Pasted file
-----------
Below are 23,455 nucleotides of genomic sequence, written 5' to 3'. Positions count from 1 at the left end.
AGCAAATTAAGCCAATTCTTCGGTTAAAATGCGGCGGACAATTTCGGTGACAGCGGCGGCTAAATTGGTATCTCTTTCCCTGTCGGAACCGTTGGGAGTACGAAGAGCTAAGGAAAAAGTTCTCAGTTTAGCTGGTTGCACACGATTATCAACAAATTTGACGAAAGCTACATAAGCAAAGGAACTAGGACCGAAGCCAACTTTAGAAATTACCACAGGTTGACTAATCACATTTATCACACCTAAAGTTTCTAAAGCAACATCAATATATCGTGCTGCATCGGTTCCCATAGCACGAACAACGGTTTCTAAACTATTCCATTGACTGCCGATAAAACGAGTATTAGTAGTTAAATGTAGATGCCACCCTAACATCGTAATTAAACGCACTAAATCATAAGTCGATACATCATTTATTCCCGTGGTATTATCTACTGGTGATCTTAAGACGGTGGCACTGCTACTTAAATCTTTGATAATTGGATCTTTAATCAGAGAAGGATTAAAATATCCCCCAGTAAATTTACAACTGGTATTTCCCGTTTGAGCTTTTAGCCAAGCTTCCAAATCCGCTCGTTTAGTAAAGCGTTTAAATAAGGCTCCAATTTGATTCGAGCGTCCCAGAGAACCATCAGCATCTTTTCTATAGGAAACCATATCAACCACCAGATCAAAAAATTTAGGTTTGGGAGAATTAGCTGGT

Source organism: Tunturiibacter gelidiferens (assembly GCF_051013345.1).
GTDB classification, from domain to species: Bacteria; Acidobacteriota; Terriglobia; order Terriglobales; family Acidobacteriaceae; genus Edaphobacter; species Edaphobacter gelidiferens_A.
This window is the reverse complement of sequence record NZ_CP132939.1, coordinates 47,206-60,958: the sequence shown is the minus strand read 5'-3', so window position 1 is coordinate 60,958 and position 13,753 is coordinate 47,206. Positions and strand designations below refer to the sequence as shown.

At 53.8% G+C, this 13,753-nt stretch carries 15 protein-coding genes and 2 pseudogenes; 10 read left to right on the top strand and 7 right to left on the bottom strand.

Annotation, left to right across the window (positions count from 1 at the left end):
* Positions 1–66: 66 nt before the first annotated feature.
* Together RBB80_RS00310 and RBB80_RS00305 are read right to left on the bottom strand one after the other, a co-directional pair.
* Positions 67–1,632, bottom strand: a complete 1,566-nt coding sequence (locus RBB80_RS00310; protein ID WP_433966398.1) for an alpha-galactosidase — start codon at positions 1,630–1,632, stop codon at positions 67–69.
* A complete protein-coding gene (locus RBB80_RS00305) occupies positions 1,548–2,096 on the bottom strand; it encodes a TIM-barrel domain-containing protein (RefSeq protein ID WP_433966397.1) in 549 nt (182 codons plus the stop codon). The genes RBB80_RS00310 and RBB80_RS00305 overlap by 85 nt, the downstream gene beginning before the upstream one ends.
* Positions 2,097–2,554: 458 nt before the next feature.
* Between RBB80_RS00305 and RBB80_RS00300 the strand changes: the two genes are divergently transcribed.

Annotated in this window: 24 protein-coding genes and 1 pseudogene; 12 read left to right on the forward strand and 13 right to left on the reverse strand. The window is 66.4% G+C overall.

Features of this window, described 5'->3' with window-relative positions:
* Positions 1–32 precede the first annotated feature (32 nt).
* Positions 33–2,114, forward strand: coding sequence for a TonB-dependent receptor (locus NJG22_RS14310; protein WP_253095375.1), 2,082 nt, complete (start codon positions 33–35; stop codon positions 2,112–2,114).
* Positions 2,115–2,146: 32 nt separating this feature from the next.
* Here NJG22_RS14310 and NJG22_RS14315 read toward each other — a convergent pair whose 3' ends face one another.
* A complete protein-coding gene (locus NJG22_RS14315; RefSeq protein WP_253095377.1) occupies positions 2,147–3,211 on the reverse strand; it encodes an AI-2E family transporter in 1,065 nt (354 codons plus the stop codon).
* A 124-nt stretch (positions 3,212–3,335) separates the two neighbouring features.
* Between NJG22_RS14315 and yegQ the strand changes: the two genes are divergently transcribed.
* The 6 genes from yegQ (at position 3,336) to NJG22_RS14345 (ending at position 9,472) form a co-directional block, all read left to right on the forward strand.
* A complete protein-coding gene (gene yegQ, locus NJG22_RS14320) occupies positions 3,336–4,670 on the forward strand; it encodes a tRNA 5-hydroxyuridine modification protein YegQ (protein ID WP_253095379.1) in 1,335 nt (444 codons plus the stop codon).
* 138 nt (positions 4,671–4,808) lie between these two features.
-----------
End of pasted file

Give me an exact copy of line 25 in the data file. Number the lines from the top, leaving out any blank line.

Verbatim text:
* 138 nt (positions 4,671–4,808) lie between these two features.